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Tuesday, June 2, 2009

12 Keys to Finding a Boom or Bust Town Part 1

Wow, Its already June which means that half of 2009 is almost over. Its pretty crazy how time flies. Soon enough it will be 2010, I still cant beleive that the year 2000 was almost a decade ago. In that time span alot has changed some for the good and some for the bad. But we all must continue to change with the times.

So with that in mind I will summarize a small portion of a real estate book that I currently read. It basically shows a system of how to successfully invest in real estate in good and bad times while providing a step by step guide. The author of the book is Don Campbell and its called Real Estate Investing - Creating wealth with the ACRE system.

After I read the book, decided to make some jot notes so I could refer to them in the coming months when looking at properties. Here is a portion which I thought was pretty interesting. C

Check it out.

“By removing emotions you are left with making decisions based solely on economic fundamentals which will give you a huge edge in the marketplace. If you focus on fundamentals, you will keep a level head during the markets inevitable gyrations. While others are buying and selling their properties based on an emotional reaction to a news event, you will be able to stick with your system.”

12 keys to finding a Boom or Bust town

Passive Factors – factors you don’t have control over, micro and macroeconomic forces that drive market values of property

1)Mortgage Rates
a) Lower mortgage rates will help drive values up and keep an investors expenses down, but this positive effect is offset by the increase in the vacancy rates that low rates bring. If you are flipping properties, low interest is good for business. If you are buying and renting, then a little increase in interest rates can prove to be a very good thing over the long term of your investment.

2)Increase in Average Incomes
a)If a town’s average income is increasing faster than the provincial average, real estate prices will do the same. As average incomes increase, so do property values.

b)Look for a town that will outperform the rest of the marketplace. Even if the higher values across the whole province are increasing, a town with a higher gross income increase will do even better.

c)Be aware of towns where demand is driving the values upwards while the average incomes remain flat or decreasing, this is where retirees are.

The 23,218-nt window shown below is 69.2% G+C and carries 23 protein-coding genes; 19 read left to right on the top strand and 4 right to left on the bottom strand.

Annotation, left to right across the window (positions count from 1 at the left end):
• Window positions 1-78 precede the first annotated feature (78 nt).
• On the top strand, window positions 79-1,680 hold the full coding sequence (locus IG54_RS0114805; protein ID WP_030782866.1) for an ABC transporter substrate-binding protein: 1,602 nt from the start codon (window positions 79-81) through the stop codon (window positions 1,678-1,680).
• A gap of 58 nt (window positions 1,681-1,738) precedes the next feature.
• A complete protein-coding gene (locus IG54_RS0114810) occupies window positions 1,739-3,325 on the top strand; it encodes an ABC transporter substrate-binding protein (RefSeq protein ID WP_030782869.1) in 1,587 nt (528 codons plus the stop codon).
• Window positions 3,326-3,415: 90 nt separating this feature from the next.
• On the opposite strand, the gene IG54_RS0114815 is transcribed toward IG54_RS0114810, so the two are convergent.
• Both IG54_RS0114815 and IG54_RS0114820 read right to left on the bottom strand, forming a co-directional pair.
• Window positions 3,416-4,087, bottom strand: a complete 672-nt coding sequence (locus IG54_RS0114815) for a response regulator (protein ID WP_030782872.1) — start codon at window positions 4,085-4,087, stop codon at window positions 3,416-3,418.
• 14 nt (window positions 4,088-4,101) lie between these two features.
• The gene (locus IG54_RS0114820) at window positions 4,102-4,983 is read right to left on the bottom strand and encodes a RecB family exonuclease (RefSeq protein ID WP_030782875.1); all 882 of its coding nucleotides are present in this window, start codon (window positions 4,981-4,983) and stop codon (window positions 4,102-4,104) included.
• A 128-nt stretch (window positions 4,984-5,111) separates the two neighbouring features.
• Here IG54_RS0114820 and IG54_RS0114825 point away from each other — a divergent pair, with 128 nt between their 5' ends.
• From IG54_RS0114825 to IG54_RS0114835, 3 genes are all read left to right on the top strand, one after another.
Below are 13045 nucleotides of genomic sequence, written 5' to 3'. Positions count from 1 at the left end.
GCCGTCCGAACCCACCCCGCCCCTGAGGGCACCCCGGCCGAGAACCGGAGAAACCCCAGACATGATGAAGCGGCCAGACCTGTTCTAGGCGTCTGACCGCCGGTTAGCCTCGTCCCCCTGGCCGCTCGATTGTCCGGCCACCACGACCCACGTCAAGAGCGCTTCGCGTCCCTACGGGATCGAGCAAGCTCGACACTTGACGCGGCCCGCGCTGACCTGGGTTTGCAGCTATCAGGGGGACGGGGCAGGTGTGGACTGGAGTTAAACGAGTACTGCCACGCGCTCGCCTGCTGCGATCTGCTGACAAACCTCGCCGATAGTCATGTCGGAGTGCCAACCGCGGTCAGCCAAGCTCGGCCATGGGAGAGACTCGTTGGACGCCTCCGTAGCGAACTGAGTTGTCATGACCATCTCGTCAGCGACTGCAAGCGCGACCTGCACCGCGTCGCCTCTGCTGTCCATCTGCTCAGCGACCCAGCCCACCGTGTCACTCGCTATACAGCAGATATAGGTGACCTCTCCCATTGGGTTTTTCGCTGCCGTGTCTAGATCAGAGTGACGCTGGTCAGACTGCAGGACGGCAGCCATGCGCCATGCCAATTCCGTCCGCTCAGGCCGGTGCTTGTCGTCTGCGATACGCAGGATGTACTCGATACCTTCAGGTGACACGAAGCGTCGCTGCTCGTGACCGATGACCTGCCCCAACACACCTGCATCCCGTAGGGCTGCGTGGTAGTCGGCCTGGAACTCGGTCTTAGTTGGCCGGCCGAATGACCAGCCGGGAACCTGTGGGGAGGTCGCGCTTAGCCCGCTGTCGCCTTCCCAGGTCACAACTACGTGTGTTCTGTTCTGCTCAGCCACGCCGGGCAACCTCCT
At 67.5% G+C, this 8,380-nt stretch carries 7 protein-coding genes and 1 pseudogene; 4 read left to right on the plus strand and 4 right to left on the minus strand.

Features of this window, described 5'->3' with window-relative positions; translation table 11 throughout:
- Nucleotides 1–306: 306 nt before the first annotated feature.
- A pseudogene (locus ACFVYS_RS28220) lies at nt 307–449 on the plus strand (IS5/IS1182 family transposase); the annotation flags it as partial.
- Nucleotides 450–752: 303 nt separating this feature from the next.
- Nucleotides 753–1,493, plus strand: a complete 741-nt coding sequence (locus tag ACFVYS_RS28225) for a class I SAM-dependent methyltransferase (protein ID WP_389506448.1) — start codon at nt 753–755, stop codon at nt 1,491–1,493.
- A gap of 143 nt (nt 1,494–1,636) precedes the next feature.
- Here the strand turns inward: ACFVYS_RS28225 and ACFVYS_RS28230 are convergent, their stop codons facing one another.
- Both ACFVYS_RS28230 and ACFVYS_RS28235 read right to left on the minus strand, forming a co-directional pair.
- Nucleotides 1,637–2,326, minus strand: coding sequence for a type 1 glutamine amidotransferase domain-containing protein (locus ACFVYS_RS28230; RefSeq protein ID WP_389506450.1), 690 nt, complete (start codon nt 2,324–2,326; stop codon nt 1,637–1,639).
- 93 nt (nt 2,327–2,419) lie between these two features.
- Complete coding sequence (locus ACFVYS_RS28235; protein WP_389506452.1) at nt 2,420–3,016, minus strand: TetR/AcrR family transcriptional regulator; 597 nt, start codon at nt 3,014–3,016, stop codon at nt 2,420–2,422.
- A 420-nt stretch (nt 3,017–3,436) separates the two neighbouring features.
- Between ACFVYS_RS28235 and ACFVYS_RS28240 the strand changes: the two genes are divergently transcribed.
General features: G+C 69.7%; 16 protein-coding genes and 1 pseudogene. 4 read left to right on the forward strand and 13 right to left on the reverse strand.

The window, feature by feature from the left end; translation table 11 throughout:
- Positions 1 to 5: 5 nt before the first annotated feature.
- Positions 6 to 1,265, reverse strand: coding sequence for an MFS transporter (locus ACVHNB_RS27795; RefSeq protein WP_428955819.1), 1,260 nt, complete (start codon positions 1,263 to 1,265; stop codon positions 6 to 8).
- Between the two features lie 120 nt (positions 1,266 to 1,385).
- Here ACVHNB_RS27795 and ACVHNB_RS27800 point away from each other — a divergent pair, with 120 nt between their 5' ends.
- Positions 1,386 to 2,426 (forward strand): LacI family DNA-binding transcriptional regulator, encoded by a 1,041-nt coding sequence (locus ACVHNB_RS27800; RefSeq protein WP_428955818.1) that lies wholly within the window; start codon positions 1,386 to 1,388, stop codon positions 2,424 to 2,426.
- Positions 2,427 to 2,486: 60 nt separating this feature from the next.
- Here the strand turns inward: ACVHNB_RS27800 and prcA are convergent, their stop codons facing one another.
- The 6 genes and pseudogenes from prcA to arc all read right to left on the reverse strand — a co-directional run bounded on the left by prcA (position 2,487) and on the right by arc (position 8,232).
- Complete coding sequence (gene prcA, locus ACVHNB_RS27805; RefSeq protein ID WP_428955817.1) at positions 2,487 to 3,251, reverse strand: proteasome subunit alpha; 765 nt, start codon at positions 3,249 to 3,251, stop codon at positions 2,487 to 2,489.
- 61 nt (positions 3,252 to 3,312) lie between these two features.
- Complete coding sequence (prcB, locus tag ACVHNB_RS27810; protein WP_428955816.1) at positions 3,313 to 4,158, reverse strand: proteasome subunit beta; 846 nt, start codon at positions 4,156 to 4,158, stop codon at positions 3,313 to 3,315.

d)Focus on towns where income and retail sales are increasing at a higher rate than the provincial/state average.

3)Increase in Migration and Demand
a) Look for cities, towns and neighborhoods in high demand because of an increase in jobs or access to jobs. You want to find areas where the population is growing faster than the province/state average that are gaining a reputation as a good place to stay.

i.Immigration-People from other countries moving into the area

ii.Intra-migration- People moving from other parts of the country into the area.

4)The Ripple Effect

a.When a specific area has a boom in prices, the real estate in the surrounding areas follow, but not at the same rate as the initial splash.

b.Also works on a micro-scale when a neighborhood is redeveloped, the areas around it also increase in value.

c.A specific strategy is to look for these redeveloping areas and then purchase in areas surrounding them where it’s still possible to find good properties at great prices before the positive boom ripple affects the area.

5)Local, Regional & Provincial political climate.
a) Watch for areas that are attractive to businesses because you will find those areas have the strong long term potential.

b)Look for politicians who are making it attractive to do business in their province/state while cutting taxes.

6)Transportation Expansion
a)When you know about new transportation expansion, or improvement, go check it out.

b)Transportation means population inflow, which means demand which drives property value.

c) Statistics show that real estate markets increase by 5-11% when they have easy access to rail or rapid transit.

d) Investigate the location of the stations and buy within a short commute from them

E) The sophisticated investor waits until the project is actually started and then takes action.

F) Also expansion of regular scheduled airline service indicates growth

7) Area in Transition
a)Areas in transition are neighbourhoods that are moving up from one economic class to the next. These tend to be older areas that are rediscovered or redeveloped.

b)You will see a mixture of old rundown homes that have a lot of character and houses that have recently been fixed up along with new homes being built where older ones were torn down.

c)Pride of ownership will be shining, telling signs are window and fences, and well maintained gardens.

d)Never be the first into an area you believe is going to be in transition, although they have long term profit potential.

E)These places will have tougher tenant profiles and lower than average rents, but the situation will improve.

The remaining six factors are active factors which the investor can control and will be posted on the 5th of June. Stay Tuned!

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